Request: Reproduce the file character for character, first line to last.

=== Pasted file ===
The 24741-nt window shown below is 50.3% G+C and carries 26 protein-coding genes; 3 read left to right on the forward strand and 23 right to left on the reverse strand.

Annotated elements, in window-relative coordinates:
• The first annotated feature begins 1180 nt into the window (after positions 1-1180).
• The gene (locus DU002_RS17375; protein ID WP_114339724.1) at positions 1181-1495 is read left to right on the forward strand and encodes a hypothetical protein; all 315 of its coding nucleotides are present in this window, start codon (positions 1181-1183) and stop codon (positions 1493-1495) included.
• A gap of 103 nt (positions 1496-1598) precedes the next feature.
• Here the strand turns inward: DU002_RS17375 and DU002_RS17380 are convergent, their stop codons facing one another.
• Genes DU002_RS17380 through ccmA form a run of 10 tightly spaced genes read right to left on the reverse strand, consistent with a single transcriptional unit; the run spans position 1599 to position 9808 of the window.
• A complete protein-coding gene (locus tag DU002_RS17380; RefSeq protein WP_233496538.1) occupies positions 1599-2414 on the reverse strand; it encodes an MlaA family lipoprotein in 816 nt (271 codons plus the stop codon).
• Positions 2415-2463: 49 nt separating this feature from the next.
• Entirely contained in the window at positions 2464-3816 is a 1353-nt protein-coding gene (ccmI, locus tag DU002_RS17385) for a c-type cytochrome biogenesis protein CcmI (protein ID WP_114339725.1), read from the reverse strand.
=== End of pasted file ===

The 24741-nt window shown below is 50.3% G+C and carries 26 protein-coding genes; 3 read left to right on the forward strand and 23 right to left on the reverse strand.

Annotated elements, in window-relative coordinates:
• The first annotated feature begins 1180 nt into the window (after positions 1-1180).
• The gene (locus DU002_RS17375; protein ID WP_114339724.1) at positions 1181-1495 is read left to right on the forward strand and encodes a hypothetical protein; all 315 of its coding nucleotides are present in this window, start codon (positions 1181-1183) and stop codon (positions 1493-1495) included.
• A gap of 103 nt (positions 1496-1598) precedes the next feature.
• Here the strand turns inward: DU002_RS17375 and DU002_RS17380 are convergent, their stop codons facing one another.
• Genes DU002_RS17380 through ccmA form a run of 10 tightly spaced genes read right to left on the reverse strand, consistent with a single transcriptional unit; the run spans position 1599 to position 9808 of the window.
• A complete protein-coding gene (locus tag DU002_RS17380; RefSeq protein WP_233496538.1) occupies positions 1599-2414 on the reverse strand; it encodes an MlaA family lipoprotein in 816 nt (271 codons plus the stop codon).
• Positions 2415-2463: 49 nt separating this feature from the next.
• Entirely contained in the window at positions 2464-3816 is a 1353-nt protein-coding gene (ccmI, locus tag DU002_RS17385) for a c-type cytochrome biogenesis protein CcmI (protein ID WP_114339725.1), read from the reverse strand.